Professor Ben Witherington from The Wall Street Journal
Tomb of the (Still) Unknown Ancients
More Jesus hype of the "Da Vinci Code" type.
BY BEN WITHERINGTON III
Wall Street Journal. Friday, March 2, 2007 12:01 a.m.
Year after year in spring, a new crop of religious dandelions pop up in our post-Christian culture. Like the real ones growing in my yard, they make a colorful splash that briefly captures our attention, until we realize that they are only shallow-rooted weeds, not beautiful flowers planted long ago in the deep rich soil of the past, such as Easter lilies.
Last year, it was the Gnostic nonsense of the "Da Vinci Code." We've had the "Gospel of Judas Iscariot," written centuries after the eyewitnesses were dead. This year it's a variation on the "Da Vinci" theme. We are not only being told that there was a Mrs. Jesus (a k a Mary Magdalene). We are also informed that her tomb and that of Jesus have been found in Jerusalem; that DNA testing has proved that they are not related and so must have been married (how exactly does it prove that?) and that an ossuary or small casket of at least one of their offspring has been found as well. News at 11! Or, in this case, on the Discovery Channel's documentary "The Lost Tomb of Jesus," scheduled for Sunday night.
In a surreal moment on "Larry King Live" earlier this week, the film's producer, James Cameron (of "Titanic" fame), told us with a straight face that we should all be thankful that we now have tangible evidence that Jesus existed. Actually, no serious historian of biblical antiquity has ever doubted that there was a historical Jesus. Yet it tells us a lot about the state of our culture that Mr. Cameron's remark, backed by pseudo-science, could be seriously made on national television and that the film's companion book has already shot up to No. 5 on Amazon's rankings. We are a Jesus-haunted culture that is so historically illiterate that anything can now pass for knowledge of Jesus.
No doubt there are those who welcome "evidence" that undermines the foundation of Christianity. Many people, though, are simply beguiled by the "obsolescence factor" in our technologically driven society--the "newer" must be "truer" and "better." This outlook, when applied to a subject like the historical Jesus, attracts all sorts of unbridled speculation, and worse.
How momentous is the latest Jesus-as-you-never-knew-him story? Not very. It is simply not true, as Mr. Cameron's claims in his preface to Simcha Jacobovici's book, "The Jesus Family Tomb," that we have had no hard evidence for Jesus' existence before now except in the Bible. That ignores mentions in ancient Roman and Jewish historians such Tacitus, Suetonius and Josephus.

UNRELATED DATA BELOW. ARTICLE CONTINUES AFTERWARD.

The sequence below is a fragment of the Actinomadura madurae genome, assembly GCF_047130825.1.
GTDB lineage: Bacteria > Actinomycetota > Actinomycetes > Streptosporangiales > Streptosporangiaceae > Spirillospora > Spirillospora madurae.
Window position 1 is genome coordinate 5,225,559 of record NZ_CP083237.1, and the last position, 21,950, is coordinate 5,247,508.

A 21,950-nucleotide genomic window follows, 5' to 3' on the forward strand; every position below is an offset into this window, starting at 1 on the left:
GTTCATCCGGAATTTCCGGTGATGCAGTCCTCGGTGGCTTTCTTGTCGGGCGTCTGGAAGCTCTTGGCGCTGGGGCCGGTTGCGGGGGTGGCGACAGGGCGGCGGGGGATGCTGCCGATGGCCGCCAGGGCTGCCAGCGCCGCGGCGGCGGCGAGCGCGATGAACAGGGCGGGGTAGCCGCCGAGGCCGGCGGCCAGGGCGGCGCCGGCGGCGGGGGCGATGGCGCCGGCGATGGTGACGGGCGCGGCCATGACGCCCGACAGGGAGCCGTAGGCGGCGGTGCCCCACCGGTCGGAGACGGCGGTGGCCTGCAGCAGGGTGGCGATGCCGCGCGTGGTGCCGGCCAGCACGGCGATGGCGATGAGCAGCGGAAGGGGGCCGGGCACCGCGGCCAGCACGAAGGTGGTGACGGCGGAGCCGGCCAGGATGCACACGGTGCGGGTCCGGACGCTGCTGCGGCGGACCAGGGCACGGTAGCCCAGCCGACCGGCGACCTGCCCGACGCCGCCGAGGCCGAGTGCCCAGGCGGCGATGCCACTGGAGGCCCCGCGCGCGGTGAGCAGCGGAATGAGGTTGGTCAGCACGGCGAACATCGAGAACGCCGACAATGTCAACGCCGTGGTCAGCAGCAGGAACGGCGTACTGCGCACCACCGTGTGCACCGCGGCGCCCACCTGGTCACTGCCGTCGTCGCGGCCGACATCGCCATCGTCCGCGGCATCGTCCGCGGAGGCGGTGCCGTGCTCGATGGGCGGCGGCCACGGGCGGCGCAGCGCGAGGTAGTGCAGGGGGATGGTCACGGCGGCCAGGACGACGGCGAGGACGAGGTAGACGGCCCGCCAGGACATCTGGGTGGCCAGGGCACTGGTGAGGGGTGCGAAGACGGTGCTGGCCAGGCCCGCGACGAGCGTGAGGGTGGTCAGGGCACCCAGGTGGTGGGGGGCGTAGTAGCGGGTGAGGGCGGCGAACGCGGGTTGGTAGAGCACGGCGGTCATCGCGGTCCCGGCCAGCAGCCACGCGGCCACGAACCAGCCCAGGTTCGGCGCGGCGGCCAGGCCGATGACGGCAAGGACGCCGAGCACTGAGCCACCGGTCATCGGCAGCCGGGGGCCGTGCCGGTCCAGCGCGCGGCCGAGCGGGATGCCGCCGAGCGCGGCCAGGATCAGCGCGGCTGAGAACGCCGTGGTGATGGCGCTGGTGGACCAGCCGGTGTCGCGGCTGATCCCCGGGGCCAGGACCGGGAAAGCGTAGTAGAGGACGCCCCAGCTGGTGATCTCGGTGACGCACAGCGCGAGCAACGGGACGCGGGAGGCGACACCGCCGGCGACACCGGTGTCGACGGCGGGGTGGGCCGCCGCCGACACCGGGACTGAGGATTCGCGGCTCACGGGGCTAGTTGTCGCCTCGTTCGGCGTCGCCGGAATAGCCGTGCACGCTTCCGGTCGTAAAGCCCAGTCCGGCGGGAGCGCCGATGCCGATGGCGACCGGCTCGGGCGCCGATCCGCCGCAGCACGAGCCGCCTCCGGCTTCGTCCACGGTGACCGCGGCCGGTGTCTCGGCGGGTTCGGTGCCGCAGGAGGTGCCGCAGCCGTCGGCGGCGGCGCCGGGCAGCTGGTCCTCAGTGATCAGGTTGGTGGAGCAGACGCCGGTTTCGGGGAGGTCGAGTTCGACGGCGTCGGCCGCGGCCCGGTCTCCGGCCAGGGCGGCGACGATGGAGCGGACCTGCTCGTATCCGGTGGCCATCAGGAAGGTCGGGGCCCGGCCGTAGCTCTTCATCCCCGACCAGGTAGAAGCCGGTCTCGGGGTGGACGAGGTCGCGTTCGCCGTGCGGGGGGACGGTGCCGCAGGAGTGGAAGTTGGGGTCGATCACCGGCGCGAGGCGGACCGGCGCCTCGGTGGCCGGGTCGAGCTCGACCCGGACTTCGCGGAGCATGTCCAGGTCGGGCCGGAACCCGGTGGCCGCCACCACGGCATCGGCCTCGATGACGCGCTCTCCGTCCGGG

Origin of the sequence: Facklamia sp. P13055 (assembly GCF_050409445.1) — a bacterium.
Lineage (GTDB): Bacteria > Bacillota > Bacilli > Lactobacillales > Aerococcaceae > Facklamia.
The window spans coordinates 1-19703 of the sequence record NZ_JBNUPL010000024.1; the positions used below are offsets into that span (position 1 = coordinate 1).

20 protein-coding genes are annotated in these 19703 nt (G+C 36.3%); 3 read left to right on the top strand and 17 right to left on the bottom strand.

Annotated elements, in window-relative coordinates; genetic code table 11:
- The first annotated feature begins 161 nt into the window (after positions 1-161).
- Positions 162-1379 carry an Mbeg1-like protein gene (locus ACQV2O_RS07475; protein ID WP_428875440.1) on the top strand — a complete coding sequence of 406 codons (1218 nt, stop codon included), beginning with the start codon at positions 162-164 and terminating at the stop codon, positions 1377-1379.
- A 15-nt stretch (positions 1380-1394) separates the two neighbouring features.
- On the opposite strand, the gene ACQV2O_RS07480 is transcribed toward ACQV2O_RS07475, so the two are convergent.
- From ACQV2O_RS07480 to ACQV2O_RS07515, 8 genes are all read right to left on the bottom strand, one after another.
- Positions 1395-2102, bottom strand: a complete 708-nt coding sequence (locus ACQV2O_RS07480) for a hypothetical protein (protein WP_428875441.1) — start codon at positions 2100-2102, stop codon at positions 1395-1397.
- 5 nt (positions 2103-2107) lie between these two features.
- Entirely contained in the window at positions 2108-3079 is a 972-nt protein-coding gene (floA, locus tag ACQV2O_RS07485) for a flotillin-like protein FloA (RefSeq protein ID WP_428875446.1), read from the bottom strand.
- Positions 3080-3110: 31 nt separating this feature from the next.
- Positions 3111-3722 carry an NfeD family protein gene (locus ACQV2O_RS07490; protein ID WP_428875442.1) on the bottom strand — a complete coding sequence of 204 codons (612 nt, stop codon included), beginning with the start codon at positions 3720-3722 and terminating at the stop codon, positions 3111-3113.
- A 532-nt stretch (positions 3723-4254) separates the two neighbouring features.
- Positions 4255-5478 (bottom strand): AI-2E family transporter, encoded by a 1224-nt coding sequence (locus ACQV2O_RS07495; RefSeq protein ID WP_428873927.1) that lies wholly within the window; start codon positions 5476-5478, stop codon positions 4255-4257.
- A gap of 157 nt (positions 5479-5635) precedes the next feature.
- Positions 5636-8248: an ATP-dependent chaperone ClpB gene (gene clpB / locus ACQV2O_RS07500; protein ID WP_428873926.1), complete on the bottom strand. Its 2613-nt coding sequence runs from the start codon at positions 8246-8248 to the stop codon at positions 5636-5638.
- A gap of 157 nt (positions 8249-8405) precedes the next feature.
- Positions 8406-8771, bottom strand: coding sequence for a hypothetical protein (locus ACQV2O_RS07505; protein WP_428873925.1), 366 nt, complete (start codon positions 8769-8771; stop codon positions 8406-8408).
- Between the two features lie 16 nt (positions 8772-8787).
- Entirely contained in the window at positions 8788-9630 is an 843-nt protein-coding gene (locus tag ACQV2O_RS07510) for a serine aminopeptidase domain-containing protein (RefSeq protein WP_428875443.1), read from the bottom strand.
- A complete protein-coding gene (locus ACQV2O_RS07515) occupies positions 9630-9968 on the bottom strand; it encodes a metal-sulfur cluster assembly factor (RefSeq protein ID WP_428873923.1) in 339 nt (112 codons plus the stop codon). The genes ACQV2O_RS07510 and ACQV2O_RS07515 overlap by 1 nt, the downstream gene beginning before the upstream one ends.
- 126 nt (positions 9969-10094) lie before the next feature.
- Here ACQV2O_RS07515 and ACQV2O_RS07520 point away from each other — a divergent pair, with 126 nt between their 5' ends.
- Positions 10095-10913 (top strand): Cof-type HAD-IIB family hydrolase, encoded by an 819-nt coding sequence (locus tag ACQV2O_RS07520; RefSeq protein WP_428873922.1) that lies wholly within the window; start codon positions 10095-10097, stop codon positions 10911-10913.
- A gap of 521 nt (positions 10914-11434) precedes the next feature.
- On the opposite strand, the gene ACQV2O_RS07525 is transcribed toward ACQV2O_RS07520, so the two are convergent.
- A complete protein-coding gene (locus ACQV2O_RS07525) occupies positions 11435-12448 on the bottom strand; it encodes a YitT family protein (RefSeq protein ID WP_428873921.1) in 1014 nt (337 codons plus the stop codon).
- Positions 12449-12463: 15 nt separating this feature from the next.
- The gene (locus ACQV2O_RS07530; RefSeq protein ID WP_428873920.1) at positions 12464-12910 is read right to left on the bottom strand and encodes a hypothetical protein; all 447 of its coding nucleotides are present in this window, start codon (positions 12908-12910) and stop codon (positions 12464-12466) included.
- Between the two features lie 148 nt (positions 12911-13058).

The "Jesus tomb" explorers trot out statistics on ancient Hebrew names, claiming that the ones in the tomb sound too much like known Jesus family members for the similarity to be a coincidence. But since we've only excavated a minority of archaeological and tomb sites even in Jerusalem, most ancient names are still buried in the earth, making meaningful statistical analysis difficult. What we can say for certain is that most of the names found in the Talpiot tomb on the outskirts of Jerusalem have been seen in many places elsewhere--in texts, on potsherds, in inscriptions, in the Bible itself. They are not rare even by the standards of the limited evidence we do have.
Any good scientific theory must account for all the evidence--in this case, all the names we find in the Talpiot tomb and not just the ones that match the holy-family theory. For instance, we have a Matthew in the tomb, but Jesus had no brothers named Matthew. And where are brothers like Simon, or the sisters mentioned in Mark 6, and where especially is brother James? We actually know that James was buried within sight of the Temple Mount, and Talpiot is miles from there. Eusebius, the fourth-century church historian, saw the tomb and the standing inscribed slab in front of it.
You also have to ask yourself: Why would most of the holy family from Galilee be buried in a middle-class tomb several miles outside of Jerusalem in some sheep pasture? They were, in fact, poor and could not afford an ornamental tomb like this one. This family was from Nazareth, too, with connections in Bethlehem. Why wouldn't its members be buried in one of those places?
We also know that crucifixion was considered the most shameful and hideous way to die, a blow from which one's family honor did not soon recover, if ever. So shamefully did Jesus die that his first followers and even most of his family abandoned him: He was not buried by family members or by the Galilean disciples. He was put in a tomb near the old city that did not belong to any of them.
Of course, the main implicit contention of the documentary and book is that the Resurrection is demonstrably a fraud--and thus, we must assume, people like Peter and James, the brother of Jesus, were prepared to be martyred in grisly ways to perpetrate a fraud. Resurrection had only one meaning for early Jews--a miracle that happens to a person's body so that they are raised from the dead.
To skeptics, no amount of counterargument will matter. Yet it wouldn't hurt for the rest of us to exercise a bit of skepticism when listening to each year's new theories about Jesus and the "true" history behind the biblical narrative. Amos Kloner, the archaeologist who supervised work at the tomb when it was first discovered in 1980, has called the documentary's claims "impossible" and "nonsense." As a New Testament scholar, I will trust serious scholars like him. Make no bones about it--they have not found Jesus' tomb.
Mr. Witherington is professor of New Testament Interpretation at Asbury Theological Seminary in Wilmore, Ky., and the author of "What Have They Done With Jesus?"